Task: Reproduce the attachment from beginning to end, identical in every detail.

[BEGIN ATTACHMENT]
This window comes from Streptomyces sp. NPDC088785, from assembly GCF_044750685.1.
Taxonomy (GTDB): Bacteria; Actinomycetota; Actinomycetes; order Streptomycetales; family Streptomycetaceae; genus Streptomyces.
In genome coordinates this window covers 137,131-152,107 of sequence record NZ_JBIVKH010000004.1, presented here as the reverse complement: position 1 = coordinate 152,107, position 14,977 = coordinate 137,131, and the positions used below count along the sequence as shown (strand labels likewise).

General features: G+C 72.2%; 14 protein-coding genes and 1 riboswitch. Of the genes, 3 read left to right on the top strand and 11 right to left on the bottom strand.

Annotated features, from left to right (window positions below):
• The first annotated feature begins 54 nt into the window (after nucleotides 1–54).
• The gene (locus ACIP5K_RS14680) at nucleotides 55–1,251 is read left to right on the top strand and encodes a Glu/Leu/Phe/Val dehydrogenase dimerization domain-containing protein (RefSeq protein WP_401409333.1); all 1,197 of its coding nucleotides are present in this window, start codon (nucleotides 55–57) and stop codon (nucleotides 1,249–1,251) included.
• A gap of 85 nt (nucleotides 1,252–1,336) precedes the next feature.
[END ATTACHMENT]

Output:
This window comes from Streptomyces sp. NPDC088785, from assembly GCF_044750685.1.
Taxonomy (GTDB): Bacteria; Actinomycetota; Actinomycetes; order Streptomycetales; family Streptomycetaceae; genus Streptomyces.
In genome coordinates this window covers 137,131-152,107 of sequence record NZ_JBIVKH010000004.1, presented here as the reverse complement: position 1 = coordinate 152,107, position 14,977 = coordinate 137,131, and the positions used below count along the sequence as shown (strand labels likewise).

General features: G+C 72.2%; 14 protein-coding genes and 1 riboswitch. Of the genes, 3 read left to right on the top strand and 11 right to left on the bottom strand.

Annotated features, from left to right (window positions below):
• The first annotated feature begins 54 nt into the window (after nucleotides 1–54).
• The gene (locus ACIP5K_RS14680) at nucleotides 55–1,251 is read left to right on the top strand and encodes a Glu/Leu/Phe/Val dehydrogenase dimerization domain-containing protein (RefSeq protein WP_401409333.1); all 1,197 of its coding nucleotides are present in this window, start codon (nucleotides 55–57) and stop codon (nucleotides 1,249–1,251) included.
• A gap of 85 nt (nucleotides 1,252–1,336) precedes the next feature.